It can be picked up during a routine examination.

What Is the Treatment?
The treatment depends on the type of macular degeneration. With early diagnosis, it is possible to seal the leakage by laser treatment. In most cases, however, macular degeneration is untreatable but does not lead to complete blindness as the patient retains vision around the edges of the visual fields.

Further Information
More information on Macular Degeneration is available by clicking this link;
http://www.nhs.uk/conditions/macular-degeneration
.

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Posterior Vitreous Detachment


What Is Posterior Vitreous Detachment

Posterior Vitreous Detachment (PVD) is the separation or detachment of the vitreous from the retinal tissue at the back of the eye.


What Are The Symptoms?
Flashing lights and floaters are the usual symptoms.


Who Is At Risk?
Posterior Vitreous Detachment is common in people of all ages and backgrounds. It is more common in those over 50 years.


What Is The Effect On Vision?
The seeing of black ‘fly type’ dots or a ring floating around the field of vision.


What Is The Treatment?
No treatment is available or is required for the PVD itself as the condition is harmless.
People with symptoms or any disturbance to their field of vision should consult with their optician to exclude the possibility of Retinal Detachment being present.


In 90% of cases there is no damage to the retina, however occasionally precautionary laser treatment is necessary to treat any at risk areas of the retinal tissue.

If symptoms worsen, immediate medical attention should be sought as Retinal Detachment as detailed above may have occurred.


Further Information
More information on Posterior Vitreous Detachment is available by clicking this link:
http://www.nhs.uk/conditions/floaters


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Retinal Detachment


What Is Retinal Detachment?
The separation of the retina (the light sensitive layer) from the outer layers at the back of the eye.


What Causes It?
Retinal detachment may follow major injury to the eye, but in most cases the disorder occurs spontaneously. Detachment of the retina is usually preceded by a retinal tear (split in the retina), which may be due to natural degeneration or to the pulling away of the retina as a consequence of the contraction of strands in the vitreous humour. As a result of the tear, vitreous fluid collects between the retina and the underlying choroid layer, thus separating them.


What Is The Effect On Vision?
The first indication is the appearance of bright flashes of light, seen at the edge of the field of vision and accompanied by floaters.

These symptoms to not always occur; the affected person may be unaware of the detachment until a black “drape” obscures the vision. This “drape” descends in a lower detachment, ascends in an upper detachment, enters from the right in a left detachment, and left on right detachment.   


What Are The Symptoms?

Retinal detachment is painless and symptoms are exclusively visual.


Who Is At Risk?
People who are involved in activities which could involve trauma to the head or eyes such as boxers.
The elderly, as they are more prone to falls.
Very short-sighted people.

People with type A diabetes.


What Is The Treatment?
Retinal detachment requires prompt medical attention and should be treated as an emergency. An ophthalmologist must be consulted before the macula (the site of central vision) becomes detached. Should detachment occur; it may not be possible to restore normal central vision.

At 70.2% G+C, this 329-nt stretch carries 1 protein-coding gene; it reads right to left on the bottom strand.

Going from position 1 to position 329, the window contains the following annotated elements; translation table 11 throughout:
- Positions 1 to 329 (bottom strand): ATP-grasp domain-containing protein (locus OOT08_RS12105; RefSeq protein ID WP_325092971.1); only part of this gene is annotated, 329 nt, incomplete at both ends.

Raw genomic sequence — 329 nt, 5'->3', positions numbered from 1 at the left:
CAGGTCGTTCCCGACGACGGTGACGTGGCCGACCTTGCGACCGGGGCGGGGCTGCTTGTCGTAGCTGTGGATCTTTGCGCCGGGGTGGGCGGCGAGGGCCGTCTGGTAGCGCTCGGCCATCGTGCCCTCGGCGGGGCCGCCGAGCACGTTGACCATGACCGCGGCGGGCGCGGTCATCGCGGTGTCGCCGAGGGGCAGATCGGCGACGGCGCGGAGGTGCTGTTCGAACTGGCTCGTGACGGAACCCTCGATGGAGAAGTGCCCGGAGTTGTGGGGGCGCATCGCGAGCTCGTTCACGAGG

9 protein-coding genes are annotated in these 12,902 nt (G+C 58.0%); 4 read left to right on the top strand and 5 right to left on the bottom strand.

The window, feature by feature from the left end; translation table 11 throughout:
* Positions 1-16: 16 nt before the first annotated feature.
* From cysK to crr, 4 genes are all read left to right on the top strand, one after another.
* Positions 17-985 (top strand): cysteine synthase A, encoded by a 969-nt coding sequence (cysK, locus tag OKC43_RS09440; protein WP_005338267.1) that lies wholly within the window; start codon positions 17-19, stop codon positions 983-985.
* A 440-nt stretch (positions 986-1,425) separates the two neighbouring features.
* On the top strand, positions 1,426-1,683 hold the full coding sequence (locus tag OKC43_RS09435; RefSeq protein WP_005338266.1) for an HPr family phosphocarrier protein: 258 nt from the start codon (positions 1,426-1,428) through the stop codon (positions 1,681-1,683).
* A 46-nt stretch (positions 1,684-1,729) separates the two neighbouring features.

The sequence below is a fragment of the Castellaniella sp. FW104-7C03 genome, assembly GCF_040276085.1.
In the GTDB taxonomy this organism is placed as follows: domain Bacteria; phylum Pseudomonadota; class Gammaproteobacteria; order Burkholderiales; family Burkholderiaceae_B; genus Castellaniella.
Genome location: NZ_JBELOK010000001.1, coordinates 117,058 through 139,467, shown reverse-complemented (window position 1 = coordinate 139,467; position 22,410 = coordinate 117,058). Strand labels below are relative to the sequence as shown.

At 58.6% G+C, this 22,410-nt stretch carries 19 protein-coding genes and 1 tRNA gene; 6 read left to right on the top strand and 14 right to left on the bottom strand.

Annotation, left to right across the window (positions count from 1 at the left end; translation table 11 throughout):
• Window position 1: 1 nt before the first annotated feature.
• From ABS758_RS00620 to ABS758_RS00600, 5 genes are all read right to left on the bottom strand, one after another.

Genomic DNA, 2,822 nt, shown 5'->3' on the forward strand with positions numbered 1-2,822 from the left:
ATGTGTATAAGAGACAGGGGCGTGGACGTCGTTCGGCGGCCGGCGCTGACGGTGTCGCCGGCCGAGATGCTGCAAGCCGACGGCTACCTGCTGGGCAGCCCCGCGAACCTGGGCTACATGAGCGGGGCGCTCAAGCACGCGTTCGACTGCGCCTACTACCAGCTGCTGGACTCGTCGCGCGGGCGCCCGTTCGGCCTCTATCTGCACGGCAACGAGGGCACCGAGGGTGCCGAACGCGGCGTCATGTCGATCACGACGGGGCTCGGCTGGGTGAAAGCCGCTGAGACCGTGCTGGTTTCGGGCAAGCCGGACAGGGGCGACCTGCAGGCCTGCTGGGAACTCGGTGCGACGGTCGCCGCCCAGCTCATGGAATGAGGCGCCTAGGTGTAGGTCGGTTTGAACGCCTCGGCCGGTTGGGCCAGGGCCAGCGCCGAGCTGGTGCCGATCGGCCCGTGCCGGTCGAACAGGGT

Further Information
More information on Retinal Detachment is available by clickingthis link:
http://www.nhs.uk/conditions/retinal-detachment


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Squint

What Is A Squint?
A squint is a condition in which there is abnormal deviation of one eye in relation to the other. Squint, also known as Strabismus, may be convergent, in which one eye is directed too far inwards, or divergent, in which one eye is diverted outwards.


What Causes A Squint?

Many young babies have asquint because the normal mechanism for aligning the eye has not yet developed. A squint that starts later in childhood usually results from a breakdown in the development of the mechanism for aligning the eye; a common contributory factor in such is Hypermetropia (long-sightedness), which leads to excessive accommodation (adjustment of focus) and caused one eye to turn inwards.

In children, squint causes double vision because the image in the squinting eye falls on the wrong part of the retina.
In adults, squint may occur as a result of various disorders of the brain, of the nerves controlling the eye muscles, or of the eye muscles themselves. Squint in adults also causes double vision, and may be a symptom of stroke, Diabetes, multiple sclerosis, tumour, or hyperthyroidism.


What Are The Effects Of A Squint?
In most patients, double vision will occur.

How Are Squints Detected?
Most Squints are visible, the eyes appear misaligned. Smaller squints are not as visible and therefore it is very important for children to be examined properly.

A number of tests are done during eye examinations to check for their presence. These include:

• Analyzing eye movement
• Grading the level of stereoscopic vision
• Checking the sharpness of vision

What Is The Treatment For A Squint?
Treatment in children may include covering the normal eye with a patch to force the child to use the weak eye. Such treatment is designed to encourage normal vision to develop in the affected eye, by enabling the establishment of normal connections between eye and brain. Deviation of the squinting eye may be controlled by glasses and or/surgery.

Squint acquired later in life always requires medical investigation of the underlying cause.
Persistent double vision due to squint requires special prismatic glasses or surgery.
In recent years, Botox has been found to correct this condition in some patients.


Further Information
More information on Squint is available by clicking link below:
http://www.nhs.uk/conditions/squint